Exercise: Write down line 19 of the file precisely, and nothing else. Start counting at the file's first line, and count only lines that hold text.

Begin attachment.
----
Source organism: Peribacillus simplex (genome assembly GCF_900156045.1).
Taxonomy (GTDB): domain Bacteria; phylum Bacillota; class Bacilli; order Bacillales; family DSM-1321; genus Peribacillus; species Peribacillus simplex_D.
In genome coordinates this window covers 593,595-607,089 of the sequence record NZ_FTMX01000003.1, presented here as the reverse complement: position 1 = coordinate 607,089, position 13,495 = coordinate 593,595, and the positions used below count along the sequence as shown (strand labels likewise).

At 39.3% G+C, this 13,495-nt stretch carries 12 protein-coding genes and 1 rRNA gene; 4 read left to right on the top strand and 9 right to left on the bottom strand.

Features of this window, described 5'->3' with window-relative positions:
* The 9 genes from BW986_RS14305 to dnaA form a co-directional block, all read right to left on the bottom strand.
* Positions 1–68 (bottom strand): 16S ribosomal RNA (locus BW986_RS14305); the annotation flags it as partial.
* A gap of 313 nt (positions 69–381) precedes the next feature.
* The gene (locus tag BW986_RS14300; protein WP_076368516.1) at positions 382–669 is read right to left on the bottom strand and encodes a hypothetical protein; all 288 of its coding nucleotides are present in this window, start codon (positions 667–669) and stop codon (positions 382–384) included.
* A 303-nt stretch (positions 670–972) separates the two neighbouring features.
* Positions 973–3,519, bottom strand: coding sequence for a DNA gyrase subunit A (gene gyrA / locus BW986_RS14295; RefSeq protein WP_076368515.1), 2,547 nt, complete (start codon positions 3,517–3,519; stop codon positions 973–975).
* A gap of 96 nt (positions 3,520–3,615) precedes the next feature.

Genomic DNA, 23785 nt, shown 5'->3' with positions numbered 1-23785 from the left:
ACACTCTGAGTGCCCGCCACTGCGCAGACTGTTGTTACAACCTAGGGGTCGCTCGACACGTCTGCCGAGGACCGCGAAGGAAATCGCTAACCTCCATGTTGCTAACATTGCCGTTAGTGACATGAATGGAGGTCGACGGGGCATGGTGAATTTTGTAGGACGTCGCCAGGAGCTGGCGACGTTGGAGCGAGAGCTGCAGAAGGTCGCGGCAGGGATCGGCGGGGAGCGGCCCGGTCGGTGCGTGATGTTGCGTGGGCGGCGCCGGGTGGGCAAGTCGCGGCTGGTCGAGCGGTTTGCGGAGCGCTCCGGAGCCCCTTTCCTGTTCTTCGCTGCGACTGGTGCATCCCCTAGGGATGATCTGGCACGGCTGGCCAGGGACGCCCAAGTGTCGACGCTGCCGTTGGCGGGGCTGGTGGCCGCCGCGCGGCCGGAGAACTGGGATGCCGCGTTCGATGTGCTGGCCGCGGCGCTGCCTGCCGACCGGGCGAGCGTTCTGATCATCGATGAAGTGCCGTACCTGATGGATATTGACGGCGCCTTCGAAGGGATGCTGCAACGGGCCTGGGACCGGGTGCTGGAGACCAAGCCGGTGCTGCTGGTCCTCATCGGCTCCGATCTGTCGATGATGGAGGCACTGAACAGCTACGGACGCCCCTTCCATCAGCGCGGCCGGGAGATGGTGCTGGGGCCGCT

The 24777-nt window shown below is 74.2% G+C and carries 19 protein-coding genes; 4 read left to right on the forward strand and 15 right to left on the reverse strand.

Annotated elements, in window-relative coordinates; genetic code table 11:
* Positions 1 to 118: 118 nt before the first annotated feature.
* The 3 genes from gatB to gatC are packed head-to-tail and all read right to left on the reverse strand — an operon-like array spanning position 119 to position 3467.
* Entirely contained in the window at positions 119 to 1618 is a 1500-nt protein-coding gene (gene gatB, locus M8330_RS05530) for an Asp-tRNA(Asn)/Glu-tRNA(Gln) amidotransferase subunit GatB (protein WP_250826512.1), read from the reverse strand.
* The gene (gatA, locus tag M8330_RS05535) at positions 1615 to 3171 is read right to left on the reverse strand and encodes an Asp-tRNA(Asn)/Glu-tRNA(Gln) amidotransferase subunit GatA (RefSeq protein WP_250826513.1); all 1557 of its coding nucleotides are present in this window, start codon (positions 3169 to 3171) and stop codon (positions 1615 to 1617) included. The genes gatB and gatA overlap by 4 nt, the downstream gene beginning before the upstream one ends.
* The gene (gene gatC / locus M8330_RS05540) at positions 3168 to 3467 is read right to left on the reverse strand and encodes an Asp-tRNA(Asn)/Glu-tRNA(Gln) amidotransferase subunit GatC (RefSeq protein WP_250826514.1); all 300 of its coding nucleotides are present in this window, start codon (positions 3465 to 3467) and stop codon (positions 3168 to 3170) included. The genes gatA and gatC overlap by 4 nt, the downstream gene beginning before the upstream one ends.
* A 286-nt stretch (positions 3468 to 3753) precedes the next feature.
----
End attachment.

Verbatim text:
* Entirely contained in the window at positions 119 to 1618 is a 1500-nt protein-coding gene (gene gatB, locus M8330_RS05530) for an Asp-tRNA(Asn)/Glu-tRNA(Gln) amidotransferase subunit GatB (protein WP_250826512.1), read from the reverse strand.